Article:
Growth in trade has lost pace worldwide, according to Capgemini Consulting, the global strategy and consulting brand of the Capgemini Group. It announced figures from the third edition of its Global Trade Flow Index, which tracks trade by quarter, based on the latest available official data from national agencies of the 23 top countries in the global trade arena:
Figures revealed growth of 5 percent in worldwide trade in Q1 2010, slower than over the previous quarter (8.5 percent), as fear of a sovereign debt crisis affected European economies and the volcanic eruption in Iceland caused considerable trade disruption.
The largest rise in trade volumes was in Brazil, Russia, India and China where export volumes rose by as much as 15 percent as compared to the previous quarter (Q4 2009) as governments' liberalization initiatives and industrial capacity improved.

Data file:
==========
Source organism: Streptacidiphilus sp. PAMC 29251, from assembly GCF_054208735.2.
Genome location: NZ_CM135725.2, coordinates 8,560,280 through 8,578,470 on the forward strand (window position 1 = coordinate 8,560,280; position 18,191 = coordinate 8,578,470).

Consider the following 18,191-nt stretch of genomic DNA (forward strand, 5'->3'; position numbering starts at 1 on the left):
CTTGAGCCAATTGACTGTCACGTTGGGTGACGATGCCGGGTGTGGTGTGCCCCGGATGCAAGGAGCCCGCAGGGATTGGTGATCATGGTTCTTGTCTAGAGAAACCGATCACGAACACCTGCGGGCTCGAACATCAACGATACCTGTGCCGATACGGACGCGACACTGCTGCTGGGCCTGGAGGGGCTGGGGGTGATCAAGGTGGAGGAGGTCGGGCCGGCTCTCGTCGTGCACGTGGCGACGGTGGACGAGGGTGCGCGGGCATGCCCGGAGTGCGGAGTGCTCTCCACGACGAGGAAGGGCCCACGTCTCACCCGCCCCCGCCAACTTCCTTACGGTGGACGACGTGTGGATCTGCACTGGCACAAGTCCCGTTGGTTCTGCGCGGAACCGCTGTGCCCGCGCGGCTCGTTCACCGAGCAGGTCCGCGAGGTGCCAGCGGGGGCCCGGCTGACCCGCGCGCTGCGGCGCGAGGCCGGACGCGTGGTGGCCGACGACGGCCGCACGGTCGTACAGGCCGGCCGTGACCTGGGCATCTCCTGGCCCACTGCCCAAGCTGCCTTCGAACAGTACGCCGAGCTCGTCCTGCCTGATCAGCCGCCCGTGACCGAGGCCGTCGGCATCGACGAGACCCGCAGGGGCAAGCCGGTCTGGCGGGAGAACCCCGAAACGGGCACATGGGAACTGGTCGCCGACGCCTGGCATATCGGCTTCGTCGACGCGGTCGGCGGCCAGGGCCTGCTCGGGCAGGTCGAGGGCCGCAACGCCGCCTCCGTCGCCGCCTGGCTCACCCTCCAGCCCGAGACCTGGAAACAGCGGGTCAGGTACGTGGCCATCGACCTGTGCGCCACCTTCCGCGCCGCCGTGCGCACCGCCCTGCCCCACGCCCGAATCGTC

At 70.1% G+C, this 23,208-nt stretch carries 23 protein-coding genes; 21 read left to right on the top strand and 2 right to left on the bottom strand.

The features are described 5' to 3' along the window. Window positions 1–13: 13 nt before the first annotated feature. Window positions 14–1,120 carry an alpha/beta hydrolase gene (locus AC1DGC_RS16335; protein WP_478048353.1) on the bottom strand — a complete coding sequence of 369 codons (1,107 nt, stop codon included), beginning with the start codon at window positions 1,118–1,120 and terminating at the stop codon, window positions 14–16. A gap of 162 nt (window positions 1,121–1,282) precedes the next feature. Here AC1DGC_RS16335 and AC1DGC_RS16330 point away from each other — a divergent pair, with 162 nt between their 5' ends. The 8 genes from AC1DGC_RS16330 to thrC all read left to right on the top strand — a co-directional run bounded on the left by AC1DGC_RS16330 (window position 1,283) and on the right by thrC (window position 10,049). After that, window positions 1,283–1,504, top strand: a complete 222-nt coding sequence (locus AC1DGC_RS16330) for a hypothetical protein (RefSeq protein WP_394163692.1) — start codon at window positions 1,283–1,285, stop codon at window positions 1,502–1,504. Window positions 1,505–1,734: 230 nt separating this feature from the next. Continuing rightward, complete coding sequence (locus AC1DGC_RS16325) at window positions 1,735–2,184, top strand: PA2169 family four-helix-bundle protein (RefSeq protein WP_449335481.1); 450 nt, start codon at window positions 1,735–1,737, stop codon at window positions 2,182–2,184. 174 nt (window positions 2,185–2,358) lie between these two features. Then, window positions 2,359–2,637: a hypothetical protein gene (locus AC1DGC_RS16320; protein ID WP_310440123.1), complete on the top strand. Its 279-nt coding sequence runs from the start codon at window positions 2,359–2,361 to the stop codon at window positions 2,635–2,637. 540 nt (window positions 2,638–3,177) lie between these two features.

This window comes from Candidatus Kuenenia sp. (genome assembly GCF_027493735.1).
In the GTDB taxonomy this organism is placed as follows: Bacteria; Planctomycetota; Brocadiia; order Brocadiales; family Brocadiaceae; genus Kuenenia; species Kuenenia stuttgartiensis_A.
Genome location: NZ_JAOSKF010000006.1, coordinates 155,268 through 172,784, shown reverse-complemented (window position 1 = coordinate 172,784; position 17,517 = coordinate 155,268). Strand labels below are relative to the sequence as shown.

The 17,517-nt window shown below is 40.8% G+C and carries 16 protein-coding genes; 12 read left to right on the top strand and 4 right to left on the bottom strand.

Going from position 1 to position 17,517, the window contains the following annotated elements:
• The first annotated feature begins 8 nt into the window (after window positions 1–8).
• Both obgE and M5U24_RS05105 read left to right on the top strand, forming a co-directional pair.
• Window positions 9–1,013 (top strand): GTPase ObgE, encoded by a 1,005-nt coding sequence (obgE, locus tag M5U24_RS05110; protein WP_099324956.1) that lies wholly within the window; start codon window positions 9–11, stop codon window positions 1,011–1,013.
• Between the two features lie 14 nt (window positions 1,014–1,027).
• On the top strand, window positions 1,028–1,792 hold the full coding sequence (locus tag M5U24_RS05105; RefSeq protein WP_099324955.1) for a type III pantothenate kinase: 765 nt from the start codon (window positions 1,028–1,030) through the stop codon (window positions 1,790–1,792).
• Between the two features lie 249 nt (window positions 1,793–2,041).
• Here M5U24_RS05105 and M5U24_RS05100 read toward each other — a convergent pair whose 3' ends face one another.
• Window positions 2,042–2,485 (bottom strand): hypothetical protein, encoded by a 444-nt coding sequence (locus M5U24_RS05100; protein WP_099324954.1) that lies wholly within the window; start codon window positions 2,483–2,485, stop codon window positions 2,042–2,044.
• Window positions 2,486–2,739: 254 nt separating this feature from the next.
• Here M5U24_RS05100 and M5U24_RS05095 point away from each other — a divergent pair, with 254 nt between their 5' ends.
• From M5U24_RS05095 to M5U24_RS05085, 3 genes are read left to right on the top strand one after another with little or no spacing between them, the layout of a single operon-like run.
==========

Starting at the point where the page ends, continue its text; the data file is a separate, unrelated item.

Trade growth remained strongest in Asia and Latin America in Q1 2010 (combined total trade growth of 12.80 percent compared to Q4 2009), but slightly decreased in the euro area (-0.23 percent compared to Q4 2009) due to high unemployment and substantial fiscal deficits. The trade in European economies in the first quarter of 2010 was negatively affected by the fall in the value of the euro and the rising uncertainty surrounding the Greek bailout. Trade volumes in the U.S. increased by 4.6 percent in Q1 2010 and the trade deficit widened as the value of crude imports hit the highest level in the last 18 months, with barrel prices at an average of almost $79/barrel.
A full copy of the report can be downloaded from: http://www.capgemini.com/insights-and-resources/by-publication/global-trade-flow-index-q1-2010
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